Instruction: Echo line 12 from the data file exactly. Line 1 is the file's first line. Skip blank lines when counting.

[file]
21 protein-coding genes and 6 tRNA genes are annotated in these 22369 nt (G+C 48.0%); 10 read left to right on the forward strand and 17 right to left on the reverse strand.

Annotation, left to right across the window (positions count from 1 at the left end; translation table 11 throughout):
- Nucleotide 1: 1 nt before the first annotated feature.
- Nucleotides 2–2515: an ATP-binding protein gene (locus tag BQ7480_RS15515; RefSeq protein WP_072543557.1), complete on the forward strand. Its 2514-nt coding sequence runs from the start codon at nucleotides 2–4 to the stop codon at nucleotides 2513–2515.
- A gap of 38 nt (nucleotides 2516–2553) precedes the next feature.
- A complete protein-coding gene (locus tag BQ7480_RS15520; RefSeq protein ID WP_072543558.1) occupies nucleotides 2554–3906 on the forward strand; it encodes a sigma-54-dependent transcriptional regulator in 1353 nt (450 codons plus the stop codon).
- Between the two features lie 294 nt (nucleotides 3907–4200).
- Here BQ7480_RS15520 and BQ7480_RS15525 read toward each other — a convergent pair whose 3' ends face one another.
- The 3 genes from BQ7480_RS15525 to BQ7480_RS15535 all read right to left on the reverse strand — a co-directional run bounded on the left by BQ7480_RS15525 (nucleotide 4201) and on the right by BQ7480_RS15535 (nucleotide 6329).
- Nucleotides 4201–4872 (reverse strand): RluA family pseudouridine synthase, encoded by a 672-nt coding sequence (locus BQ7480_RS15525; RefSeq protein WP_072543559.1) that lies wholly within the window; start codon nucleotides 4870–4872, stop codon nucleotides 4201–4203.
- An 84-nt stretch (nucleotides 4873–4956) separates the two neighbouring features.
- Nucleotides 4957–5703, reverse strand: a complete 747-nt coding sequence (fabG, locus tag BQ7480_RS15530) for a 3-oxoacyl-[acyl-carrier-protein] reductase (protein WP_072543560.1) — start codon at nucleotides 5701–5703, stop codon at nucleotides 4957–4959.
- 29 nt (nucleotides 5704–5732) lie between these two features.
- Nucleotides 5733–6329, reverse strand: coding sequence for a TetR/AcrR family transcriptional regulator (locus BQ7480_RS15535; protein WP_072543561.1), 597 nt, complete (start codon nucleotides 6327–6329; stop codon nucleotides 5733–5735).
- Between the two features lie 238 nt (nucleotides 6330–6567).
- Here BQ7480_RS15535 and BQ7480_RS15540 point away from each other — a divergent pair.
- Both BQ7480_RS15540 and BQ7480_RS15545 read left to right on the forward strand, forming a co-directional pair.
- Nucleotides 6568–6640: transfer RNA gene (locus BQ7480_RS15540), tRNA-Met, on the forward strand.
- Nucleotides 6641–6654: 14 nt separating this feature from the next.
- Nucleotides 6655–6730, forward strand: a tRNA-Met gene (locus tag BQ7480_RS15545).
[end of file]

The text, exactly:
- Nucleotides 4957–5703, reverse strand: a complete 747-nt coding sequence (fabG, locus tag BQ7480_RS15530) for a 3-oxoacyl-[acyl-carrier-protein] reductase (protein WP_072543560.1) — start codon at nucleotides 5701–5703, stop codon at nucleotides 4957–4959.